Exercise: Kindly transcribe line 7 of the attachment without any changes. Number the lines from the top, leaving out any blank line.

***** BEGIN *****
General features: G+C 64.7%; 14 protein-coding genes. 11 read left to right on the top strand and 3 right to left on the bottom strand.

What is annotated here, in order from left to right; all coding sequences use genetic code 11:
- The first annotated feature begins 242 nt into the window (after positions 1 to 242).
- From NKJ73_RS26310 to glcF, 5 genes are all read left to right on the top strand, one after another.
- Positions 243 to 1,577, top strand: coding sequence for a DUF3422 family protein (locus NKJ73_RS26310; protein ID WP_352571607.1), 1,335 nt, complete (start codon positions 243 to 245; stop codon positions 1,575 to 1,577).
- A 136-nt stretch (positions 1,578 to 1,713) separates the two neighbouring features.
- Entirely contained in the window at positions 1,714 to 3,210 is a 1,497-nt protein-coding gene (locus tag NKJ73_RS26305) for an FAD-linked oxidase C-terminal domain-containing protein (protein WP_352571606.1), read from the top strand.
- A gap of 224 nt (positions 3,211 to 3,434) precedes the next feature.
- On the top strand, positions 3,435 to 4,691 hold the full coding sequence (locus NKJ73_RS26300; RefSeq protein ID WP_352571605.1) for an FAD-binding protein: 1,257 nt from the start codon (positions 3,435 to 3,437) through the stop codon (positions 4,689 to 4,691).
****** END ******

- Entirely contained in the window at positions 1,714 to 3,210 is a 1,497-nt protein-coding gene (locus tag NKJ73_RS26305) for an FAD-linked oxidase C-terminal domain-containing protein (protein WP_352571606.1), read from the top strand.